What is material poverty? Why is material poverty so hard to overcome?
In When Helping Hurts, Steve Corbett and Brian Fikkert assert that people get trapped in material poverty because they develop a negative worldview that leads to bad decisions. Broken systems also don’t help them escape this cycle.
Keep reading to learn why this type of poverty attracts the most vulnerable people.
Why Only Some People Are Materially Poor
If broken relationships are at the root of poverty, and everyone has them, why isn’t everyone poor? According to Corbett and Fikkert, there is a sense in which everyone is poor: The essence of poverty is more psychological than physical. Someone with a lot of money can still feel isolated, depressed, or hopeless due to broken relationships.
That said, the authors also stress that material poverty is particularly difficult to overcome because the people with the least resources and influence are the most vulnerable to getting trapped in a vicious cycle: Their negative worldview leads to poor decisions. Their poor decisions have negative consequences, which are often exacerbated by broken systems. And the negative consequences reinforce their negative worldviews.
In some cases, individuals become so deeply trapped in a web of factors like insufficient assets, oppression, vulnerability, powerlessness, and isolation, that each time they try to escape, they end up even more tightly confined. With so much holding them back, they resign themselves to simply staying where they are.
Material Poverty Is Material Powerlessness
In Development as Freedom, Nobel prize-winning economist Amartya Sen discusses the problem of poverty and possible solutions. Comparing Sen’s definition of poverty to Corbett and Fikkert’s definition provides some additional insight as to why material poverty is particularly difficult to escape from.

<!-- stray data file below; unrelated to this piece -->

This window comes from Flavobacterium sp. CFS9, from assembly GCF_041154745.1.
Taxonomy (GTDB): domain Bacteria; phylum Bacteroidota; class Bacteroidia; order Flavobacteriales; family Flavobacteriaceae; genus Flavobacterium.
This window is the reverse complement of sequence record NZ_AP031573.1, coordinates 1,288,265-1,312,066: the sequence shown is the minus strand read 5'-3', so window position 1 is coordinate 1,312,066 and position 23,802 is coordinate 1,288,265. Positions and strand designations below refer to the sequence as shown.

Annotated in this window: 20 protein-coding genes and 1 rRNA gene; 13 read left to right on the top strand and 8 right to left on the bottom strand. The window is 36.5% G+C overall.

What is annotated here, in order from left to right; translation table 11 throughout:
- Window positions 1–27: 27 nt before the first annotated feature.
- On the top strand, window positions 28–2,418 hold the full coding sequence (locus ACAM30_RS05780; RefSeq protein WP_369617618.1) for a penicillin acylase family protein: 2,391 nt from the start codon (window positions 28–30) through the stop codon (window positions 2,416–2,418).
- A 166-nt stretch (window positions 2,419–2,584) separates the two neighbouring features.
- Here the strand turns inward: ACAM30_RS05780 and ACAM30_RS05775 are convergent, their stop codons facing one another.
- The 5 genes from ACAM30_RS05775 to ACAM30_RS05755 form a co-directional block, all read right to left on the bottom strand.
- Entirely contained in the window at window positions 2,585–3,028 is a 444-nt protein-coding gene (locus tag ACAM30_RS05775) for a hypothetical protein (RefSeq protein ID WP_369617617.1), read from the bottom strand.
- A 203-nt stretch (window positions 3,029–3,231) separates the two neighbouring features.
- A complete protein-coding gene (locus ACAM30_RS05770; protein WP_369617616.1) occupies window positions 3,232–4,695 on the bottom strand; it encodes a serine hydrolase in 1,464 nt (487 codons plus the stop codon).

Sen defines poverty as a lack of freedom or a lack of opportunity, not a lack of material resources, per se. As we discussed earlier, Corbett and Fikkert define poverty as a mental state of shame and powerlessness. These two definitions may have some subtly different implications, but they both equate poverty with powerlessness, which is the antithesis of freedom.
And yet money (or material assets, which have monetary value) is arguably also a form of power: The less money and fewer material assets a person has, the less power she has over her situation, and the easier it is for her to feel powerless. As such, someone who is only spiritually poor by Corbett and Fikkert’s definition may feel ashamed and powerless, but someone who is materially poor is also materially powerless, or at least has fewer options for improving her situation.
This material powerlessness is both an obstacle in itself, which is what Sen primarily discusses, and a catalyst for the feeling of powerlessness, which is what Corbett and Fikkert’s definition of poverty focuses on.
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- How many Christian church missions actually do more harm than good
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